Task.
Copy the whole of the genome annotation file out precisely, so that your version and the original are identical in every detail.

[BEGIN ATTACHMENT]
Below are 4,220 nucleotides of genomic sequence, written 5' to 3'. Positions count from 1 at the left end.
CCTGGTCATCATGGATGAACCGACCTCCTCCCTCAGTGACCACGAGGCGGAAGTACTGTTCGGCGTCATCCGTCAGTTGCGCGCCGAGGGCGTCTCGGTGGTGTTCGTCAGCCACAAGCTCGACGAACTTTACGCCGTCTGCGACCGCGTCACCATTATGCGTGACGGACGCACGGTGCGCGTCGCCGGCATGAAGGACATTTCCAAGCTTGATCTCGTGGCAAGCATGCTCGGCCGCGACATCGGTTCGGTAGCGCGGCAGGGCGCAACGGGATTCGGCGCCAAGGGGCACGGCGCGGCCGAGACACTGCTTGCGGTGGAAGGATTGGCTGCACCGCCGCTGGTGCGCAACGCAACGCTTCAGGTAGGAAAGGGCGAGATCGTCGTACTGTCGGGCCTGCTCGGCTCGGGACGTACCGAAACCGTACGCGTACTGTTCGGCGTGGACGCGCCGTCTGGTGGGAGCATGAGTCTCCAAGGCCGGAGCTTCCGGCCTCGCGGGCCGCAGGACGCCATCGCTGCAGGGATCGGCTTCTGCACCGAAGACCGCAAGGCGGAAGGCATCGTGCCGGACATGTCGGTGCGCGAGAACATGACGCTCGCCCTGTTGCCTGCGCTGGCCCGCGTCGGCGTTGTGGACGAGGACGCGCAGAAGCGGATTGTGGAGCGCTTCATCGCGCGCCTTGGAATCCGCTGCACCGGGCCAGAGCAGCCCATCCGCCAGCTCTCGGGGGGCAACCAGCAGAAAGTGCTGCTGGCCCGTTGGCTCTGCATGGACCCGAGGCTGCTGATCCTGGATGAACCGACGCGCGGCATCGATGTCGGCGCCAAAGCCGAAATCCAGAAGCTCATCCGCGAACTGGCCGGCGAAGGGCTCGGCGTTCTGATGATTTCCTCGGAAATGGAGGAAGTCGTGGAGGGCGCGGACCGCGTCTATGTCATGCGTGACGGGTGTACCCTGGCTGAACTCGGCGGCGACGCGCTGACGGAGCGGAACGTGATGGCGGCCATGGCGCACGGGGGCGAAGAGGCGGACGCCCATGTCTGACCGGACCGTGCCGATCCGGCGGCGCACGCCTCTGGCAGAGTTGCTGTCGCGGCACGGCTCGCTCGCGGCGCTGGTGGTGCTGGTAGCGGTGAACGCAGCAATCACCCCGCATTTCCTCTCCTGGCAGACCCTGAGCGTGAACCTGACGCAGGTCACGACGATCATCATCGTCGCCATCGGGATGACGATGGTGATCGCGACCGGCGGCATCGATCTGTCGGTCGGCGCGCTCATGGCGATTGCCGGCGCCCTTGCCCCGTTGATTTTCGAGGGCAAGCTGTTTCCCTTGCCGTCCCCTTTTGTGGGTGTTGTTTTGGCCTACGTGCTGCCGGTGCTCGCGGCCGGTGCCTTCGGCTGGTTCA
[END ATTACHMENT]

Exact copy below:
Below are 4,220 nucleotides of genomic sequence, written 5' to 3'. Positions count from 1 at the left end.
CCTGGTCATCATGGATGAACCGACCTCCTCCCTCAGTGACCACGAGGCGGAAGTACTGTTCGGCGTCATCCGTCAGTTGCGCGCCGAGGGCGTCTCGGTGGTGTTCGTCAGCCACAAGCTCGACGAACTTTACGCCGTCTGCGACCGCGTCACCATTATGCGTGACGGACGCACGGTGCGCGTCGCCGGCATGAAGGACATTTCCAAGCTTGATCTCGTGGCAAGCATGCTCGGCCGCGACATCGGTTCGGTAGCGCGGCAGGGCGCAACGGGATTCGGCGCCAAGGGGCACGGCGCGGCCGAGACACTGCTTGCGGTGGAAGGATTGGCTGCACCGCCGCTGGTGCGCAACGCAACGCTTCAGGTAGGAAAGGGCGAGATCGTCGTACTGTCGGGCCTGCTCGGCTCGGGACGTACCGAAACCGTACGCGTACTGTTCGGCGTGGACGCGCCGTCTGGTGGGAGCATGAGTCTCCAAGGCCGGAGCTTCCGGCCTCGCGGGCCGCAGGACGCCATCGCTGCAGGGATCGGCTTCTGCACCGAAGACCGCAAGGCGGAAGGCATCGTGCCGGACATGTCGGTGCGCGAGAACATGACGCTCGCCCTGTTGCCTGCGCTGGCCCGCGTCGGCGTTGTGGACGAGGACGCGCAGAAGCGGATTGTGGAGCGCTTCATCGCGCGCCTTGGAATCCGCTGCACCGGGCCAGAGCAGCCCATCCGCCAGCTCTCGGGGGGCAACCAGCAGAAAGTGCTGCTGGCCCGTTGGCTCTGCATGGACCCGAGGCTGCTGATCCTGGATGAACCGACGCGCGGCATCGATGTCGGCGCCAAAGCCGAAATCCAGAAGCTCATCCGCGAACTGGCCGGCGAAGGGCTCGGCGTTCTGATGATTTCCTCGGAAATGGAGGAAGTCGTGGAGGGCGCGGACCGCGTCTATGTCATGCGTGACGGGTGTACCCTGGCTGAACTCGGCGGCGACGCGCTGACGGAGCGGAACGTGATGGCGGCCATGGCGCACGGGGGCGAAGAGGCGGACGCCCATGTCTGACCGGACCGTGCCGATCCGGCGGCGCACGCCTCTGGCAGAGTTGCTGTCGCGGCACGGCTCGCTCGCGGCGCTGGTGGTGCTGGTAGCGGTGAACGCAGCAATCACCCCGCATTTCCTCTCCTGGCAGACCCTGAGCGTGAACCTGACGCAGGTCACGACGATCATCATCGTCGCCATCGGGATGACGATGGTGATCGCGACCGGCGGCATCGATCTGTCGGTCGGCGCGCTCATGGCGATTGCCGGCGCCCTTGCCCCGTTGATTTTCGAGGGCAAGCTGTTTCCCTTGCCGTCCCCTTTTGTGGGTGTTGTTTTGGCCTACGTGCTGCCGGTGCTCGCGGCCGGTGCCTTCGGCTGGTTCA